Whether you have a very strong need for affiliation or not, this advice counts for everyone: Choose wisely who you spend your time with.

4. Bonding With Others Is a Natural Remedy Against Anxiety

During stressful situations, our need for affiliation increases. Think of the biggest world events and how people all of the sudden take initiative to come together, create a new hashtag, gather donations, and support one another.

When stress is high, we tend to put our differences aside and look for that feeling of unity. We come together and find security with one another. Anxiety decreases when you feel connected to others, knowing they are going through the same situation, feeling the same fears, or understand what you’re going through.

When you connect to a group, you somehow forget about the racing thoughts and fears rushing through your head because you’re part of a greater whole. At that moment, you are the group, not just your own being.

5. Affiliation Makes Us Want to Give Back

It’s the connection and trust we feel towards others that makes us feel like we want to give back whenever they do something nice for us. This sense of reciprocity builds more trust, confidence, and fairness in the relationship, and it’s deeply ingrained in our natural reactions.

Without our need for affiliation, we wouldn’t enjoy it so much when others do something nice for us, and vice versa, we wouldn’t feel that instant urge to give back and be liked and loved by others. Giving makes us happy because we know we’ll be accepted, appreciated, and loved by the other person.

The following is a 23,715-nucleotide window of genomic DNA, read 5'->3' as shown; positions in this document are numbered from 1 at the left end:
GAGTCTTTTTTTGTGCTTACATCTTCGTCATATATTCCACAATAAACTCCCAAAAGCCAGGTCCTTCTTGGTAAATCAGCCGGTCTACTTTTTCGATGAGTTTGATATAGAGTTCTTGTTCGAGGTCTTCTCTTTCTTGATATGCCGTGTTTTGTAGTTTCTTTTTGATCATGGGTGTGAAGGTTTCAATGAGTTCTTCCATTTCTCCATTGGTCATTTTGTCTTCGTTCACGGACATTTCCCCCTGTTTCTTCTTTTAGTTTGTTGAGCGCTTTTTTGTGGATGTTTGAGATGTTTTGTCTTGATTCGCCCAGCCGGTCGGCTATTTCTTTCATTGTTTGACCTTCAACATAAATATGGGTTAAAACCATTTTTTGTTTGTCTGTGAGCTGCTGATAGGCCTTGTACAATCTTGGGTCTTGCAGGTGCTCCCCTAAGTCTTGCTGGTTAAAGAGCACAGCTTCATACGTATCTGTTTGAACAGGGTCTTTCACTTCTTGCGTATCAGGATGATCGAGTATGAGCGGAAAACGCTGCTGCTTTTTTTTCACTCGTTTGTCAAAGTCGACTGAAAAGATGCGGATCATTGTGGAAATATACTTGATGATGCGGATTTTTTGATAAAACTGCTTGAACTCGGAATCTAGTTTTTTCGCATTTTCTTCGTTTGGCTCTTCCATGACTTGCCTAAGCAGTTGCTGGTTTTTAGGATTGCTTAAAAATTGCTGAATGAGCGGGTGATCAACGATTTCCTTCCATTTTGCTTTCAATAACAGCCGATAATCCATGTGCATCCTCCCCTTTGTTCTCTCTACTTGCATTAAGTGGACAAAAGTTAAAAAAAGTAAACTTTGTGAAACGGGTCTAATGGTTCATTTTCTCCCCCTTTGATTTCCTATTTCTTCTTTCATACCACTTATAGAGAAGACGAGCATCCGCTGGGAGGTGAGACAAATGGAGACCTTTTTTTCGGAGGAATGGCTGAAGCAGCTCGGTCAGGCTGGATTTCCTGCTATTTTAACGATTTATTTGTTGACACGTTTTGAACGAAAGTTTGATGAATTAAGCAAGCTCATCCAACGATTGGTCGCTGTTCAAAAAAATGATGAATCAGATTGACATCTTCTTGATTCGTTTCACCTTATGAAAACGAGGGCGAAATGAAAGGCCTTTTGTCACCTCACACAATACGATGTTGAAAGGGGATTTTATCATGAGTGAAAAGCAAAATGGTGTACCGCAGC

Start to Fulfill Your Need for Affiliation!

Now that you understand that affiliation motivation isn’t just about fitting into the group or wanting to be liked by others but about teamwork, social intelligence, physical health, anxiety, and reciprocity, how can you actively fulfill your need for affiliation?

Here are eight quick tips you can start implementing today!

  1. Do something nice for someone.
  2. Choose wisely who you spend your time with.
  3. Dare to share your fears with others. They might feel the same way!
  4. Join a community that has the same interest like a book club, a language exchange, a hiking club, etc.
  5. Play a game that involves teamwork with your best friends like a treasure hunt!
  6. Find a healthy buddy and team up to change your eating habits, or start exercising together, or start a meditation course.
  7. Tell your friends and family why you appreciate them. Try to get comfortable with mentioning your appreciation more often.
  8. Give hugs!

Follow these tips and start to fulfill your need for affiliation!

Featured photo credit: Brooke Cagle via


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Maya Lombarts

Functional Medicine Certified Health Coach and founder of Healthy High Achievers

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Last Updated on July 29, 2021

How to Get Motivated Every Day When You Wake Up

How to Get Motivated Every Day When You Wake Up

It’s Monday morning. The alarm goes off. Do you know how to get motivated at that moment? What’s the first thought that comes to mind when you open your eyes?